CAQ promises cuts, capital gains tax hikes
Coalition pour l'Avenir du Quebec leader Francois Legault responds to a question during a news conference Friday, August 17, 2012 in Montreal. THE CANADIAN PRESS/Paul Chiasson
Published Friday, August 17, 2012 10:03PM EDT
MONTREAL - CAQ leader Francois Legault unveiled more details of his financial plans Friday, vowing to hike certain capital gains taxes, and pharmacist dispensing fees, alongside a variety of tax cuts.
Legault promised $600 million for health care, changes that he vowed would give every family its own family doctor.
He also promised a massive $1 billion injection into education.
Legault would also take the axe to several institutions, providing about $2.1 billion in black ink to the ledger.
Legault promised to close the Universite de Quebec’s head office, shut down certain health agencies (for savings of $100 million), and save on purchases in health and education to the tune of 10 percent.
The CAQ is also targeting Hydro Quebec, which it believes could be cut for savings of $600 million, although Legault promised that the savnigs would be accomplished through attrition and increased efficiency rather than layoffs or sub-contracting.
The party would also decrease dispensing fees for pharmacists, which Legault said “make no sense.”
“I do not expect me to make friends at Jean Coutu or Pharmaprix,” he said. He said that the measure would save $250 million.
On Thursday Legault described unions and school boards as the “forces of status quo, who will try to prevent a spring cleaning.”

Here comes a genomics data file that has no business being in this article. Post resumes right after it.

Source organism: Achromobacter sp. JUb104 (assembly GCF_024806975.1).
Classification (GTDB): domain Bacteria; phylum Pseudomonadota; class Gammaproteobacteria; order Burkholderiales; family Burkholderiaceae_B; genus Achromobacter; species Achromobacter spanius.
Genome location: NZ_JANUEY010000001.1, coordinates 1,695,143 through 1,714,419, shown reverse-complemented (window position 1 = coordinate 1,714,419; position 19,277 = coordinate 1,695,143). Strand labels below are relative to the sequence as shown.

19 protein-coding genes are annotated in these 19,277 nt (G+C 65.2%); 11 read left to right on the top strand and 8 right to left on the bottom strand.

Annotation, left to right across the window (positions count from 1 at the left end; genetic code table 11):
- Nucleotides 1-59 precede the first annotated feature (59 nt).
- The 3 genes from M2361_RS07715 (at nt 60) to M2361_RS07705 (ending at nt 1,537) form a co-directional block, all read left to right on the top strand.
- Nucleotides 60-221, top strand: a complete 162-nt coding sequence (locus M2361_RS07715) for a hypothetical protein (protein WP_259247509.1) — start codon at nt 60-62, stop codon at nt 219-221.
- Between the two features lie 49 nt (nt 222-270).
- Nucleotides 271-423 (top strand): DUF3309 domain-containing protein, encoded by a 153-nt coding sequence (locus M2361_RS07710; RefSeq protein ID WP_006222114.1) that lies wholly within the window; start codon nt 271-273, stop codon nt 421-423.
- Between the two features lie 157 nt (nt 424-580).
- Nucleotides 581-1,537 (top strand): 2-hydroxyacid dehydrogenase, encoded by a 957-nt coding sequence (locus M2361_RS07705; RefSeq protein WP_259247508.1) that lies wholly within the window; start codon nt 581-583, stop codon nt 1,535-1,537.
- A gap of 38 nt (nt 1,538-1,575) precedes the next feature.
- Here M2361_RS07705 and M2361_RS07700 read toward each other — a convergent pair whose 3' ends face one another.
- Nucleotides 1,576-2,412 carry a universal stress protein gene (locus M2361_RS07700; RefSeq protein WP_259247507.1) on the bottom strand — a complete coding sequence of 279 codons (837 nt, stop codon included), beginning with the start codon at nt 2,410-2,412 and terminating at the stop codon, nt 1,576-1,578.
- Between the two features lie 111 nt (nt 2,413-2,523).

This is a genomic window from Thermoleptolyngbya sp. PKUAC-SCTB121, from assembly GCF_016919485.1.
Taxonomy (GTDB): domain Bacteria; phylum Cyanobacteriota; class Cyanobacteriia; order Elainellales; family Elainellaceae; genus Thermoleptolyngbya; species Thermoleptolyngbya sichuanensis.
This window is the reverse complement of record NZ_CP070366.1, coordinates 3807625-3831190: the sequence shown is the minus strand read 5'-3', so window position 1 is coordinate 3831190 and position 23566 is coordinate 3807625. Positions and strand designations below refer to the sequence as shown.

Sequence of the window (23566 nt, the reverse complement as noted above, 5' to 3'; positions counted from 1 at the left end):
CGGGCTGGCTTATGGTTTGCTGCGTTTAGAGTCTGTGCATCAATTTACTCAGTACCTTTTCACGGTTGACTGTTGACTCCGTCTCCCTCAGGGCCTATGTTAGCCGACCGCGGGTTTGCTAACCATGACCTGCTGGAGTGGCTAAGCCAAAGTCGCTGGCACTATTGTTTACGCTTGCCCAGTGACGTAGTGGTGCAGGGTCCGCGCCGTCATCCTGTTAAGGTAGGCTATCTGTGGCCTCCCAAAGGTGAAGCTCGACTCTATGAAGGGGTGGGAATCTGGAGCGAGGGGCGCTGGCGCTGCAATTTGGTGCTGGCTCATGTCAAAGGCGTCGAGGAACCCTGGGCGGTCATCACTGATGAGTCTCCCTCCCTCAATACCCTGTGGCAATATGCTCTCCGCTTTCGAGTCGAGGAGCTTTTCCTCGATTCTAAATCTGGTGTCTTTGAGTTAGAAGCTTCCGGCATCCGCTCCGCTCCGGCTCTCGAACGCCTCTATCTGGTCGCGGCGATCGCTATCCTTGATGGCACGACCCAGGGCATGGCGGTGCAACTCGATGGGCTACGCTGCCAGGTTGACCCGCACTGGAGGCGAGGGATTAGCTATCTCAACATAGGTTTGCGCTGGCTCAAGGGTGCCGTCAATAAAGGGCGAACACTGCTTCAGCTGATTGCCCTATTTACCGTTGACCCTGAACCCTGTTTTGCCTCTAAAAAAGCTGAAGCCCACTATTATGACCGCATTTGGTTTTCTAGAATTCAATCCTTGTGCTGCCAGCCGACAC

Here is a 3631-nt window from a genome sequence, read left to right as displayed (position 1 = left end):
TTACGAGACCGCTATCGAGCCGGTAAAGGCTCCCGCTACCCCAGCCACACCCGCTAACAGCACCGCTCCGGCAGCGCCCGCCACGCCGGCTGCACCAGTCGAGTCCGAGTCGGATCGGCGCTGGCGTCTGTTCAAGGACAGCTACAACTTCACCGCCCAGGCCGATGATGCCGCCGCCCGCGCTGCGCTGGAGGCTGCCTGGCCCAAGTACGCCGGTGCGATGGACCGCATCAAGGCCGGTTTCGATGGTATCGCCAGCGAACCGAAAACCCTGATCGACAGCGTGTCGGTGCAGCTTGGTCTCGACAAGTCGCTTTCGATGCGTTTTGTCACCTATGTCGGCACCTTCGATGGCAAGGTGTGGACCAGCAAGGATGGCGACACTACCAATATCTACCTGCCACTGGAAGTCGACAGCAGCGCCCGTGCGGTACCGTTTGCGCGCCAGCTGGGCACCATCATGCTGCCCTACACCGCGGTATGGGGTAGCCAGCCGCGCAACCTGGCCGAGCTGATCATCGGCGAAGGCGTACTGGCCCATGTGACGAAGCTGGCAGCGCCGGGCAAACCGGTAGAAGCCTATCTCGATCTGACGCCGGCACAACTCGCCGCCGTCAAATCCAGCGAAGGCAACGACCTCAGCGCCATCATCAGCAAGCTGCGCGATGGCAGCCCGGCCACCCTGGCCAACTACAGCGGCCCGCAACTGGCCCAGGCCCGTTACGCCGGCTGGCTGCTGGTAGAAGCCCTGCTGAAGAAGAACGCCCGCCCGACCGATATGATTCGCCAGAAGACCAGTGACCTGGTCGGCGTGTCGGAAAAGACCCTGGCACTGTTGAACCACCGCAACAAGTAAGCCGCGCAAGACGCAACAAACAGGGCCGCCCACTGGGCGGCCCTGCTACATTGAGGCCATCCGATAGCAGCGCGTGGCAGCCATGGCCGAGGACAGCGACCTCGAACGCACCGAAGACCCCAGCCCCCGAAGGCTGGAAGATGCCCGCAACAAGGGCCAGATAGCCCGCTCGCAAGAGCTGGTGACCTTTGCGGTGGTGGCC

He added family physicians to that list Friday, promising to increase their work volumes by over 1,000 patients each.
Legault took aim at real estate investors as well, promising a capital gains tax hike on non-owner occupants, which he said would see their taxable rates rise to 75 from 50 percent. This measure would affect investment properties, and would inject $416 million to the state, he said.
Those companies would also see a decline in tax credits, and stock dividends, excluding RRSPs.
“Everybody has to make an effort and that includes those who are more fortunate,” he said.
He said that he wants voters to be aware of his promises, so they won’t be surprised when he gets voted into office.
“We will deliver the goods because we, we have a free hand,” he said. “We guarantee Quebecers that this is what will be done.”
Premier Jean Charest ridiculed the CAQ financial plan Friday, stating that the political party had made irresponsible promises worth $ 3.8 billion, three to four times more than the Liberals.
-With files from The Canadian Press